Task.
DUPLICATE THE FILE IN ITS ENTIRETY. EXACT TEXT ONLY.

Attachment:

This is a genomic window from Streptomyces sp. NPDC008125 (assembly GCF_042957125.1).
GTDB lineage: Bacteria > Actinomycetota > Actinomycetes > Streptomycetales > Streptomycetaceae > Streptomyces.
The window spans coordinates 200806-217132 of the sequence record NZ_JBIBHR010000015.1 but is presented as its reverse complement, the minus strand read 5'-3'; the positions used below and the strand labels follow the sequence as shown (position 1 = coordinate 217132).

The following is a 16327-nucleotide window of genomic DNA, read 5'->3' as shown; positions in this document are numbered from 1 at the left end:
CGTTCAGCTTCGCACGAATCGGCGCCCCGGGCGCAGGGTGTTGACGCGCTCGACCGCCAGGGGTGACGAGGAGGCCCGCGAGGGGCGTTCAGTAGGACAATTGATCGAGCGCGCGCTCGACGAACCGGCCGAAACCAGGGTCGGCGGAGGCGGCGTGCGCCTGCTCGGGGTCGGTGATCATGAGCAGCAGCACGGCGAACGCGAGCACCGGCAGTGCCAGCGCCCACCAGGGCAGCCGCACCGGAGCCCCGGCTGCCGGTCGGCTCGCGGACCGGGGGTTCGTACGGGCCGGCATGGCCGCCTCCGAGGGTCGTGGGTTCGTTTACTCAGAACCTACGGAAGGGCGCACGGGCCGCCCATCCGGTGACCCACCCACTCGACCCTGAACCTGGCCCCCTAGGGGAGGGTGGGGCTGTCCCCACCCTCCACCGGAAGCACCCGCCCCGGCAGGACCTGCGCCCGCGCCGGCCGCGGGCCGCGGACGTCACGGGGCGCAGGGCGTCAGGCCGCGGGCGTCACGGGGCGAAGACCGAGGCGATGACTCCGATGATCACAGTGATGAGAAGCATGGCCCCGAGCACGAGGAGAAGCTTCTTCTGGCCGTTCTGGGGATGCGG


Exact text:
This is a genomic window from Streptomyces sp. NPDC008125 (assembly GCF_042957125.1).
GTDB lineage: Bacteria > Actinomycetota > Actinomycetes > Streptomycetales > Streptomycetaceae > Streptomyces.
The window spans coordinates 200806-217132 of the sequence record NZ_JBIBHR010000015.1 but is presented as its reverse complement, the minus strand read 5'-3'; the positions used below and the strand labels follow the sequence as shown (position 1 = coordinate 217132).

The following is a 16327-nucleotide window of genomic DNA, read 5'->3' as shown; positions in this document are numbered from 1 at the left end:
CGTTCAGCTTCGCACGAATCGGCGCCCCGGGCGCAGGGTGTTGACGCGCTCGACCGCCAGGGGTGACGAGGAGGCCCGCGAGGGGCGTTCAGTAGGACAATTGATCGAGCGCGCGCTCGACGAACCGGCCGAAACCAGGGTCGGCGGAGGCGGCGTGCGCCTGCTCGGGGTCGGTGATCATGAGCAGCAGCACGGCGAACGCGAGCACCGGCAGTGCCAGCGCCCACCAGGGCAGCCGCACCGGAGCCCCGGCTGCCGGTCGGCTCGCGGACCGGGGGTTCGTACGGGCCGGCATGGCCGCCTCCGAGGGTCGTGGGTTCGTTTACTCAGAACCTACGGAAGGGCGCACGGGCCGCCCATCCGGTGACCCACCCACTCGACCCTGAACCTGGCCCCCTAGGGGAGGGTGGGGCTGTCCCCACCCTCCACCGGAAGCACCCGCCCCGGCAGGACCTGCGCCCGCGCCGGCCGCGGGCCGCGGACGTCACGGGGCGCAGGGCGTCAGGCCGCGGGCGTCACGGGGCGAAGACCGAGGCGATGACTCCGATGATCACAGTGATGAGAAGCATGGCCCCGAGCACGAGGAGAAGCTTCTTCTGGCCGTTCTGGGGATGCGG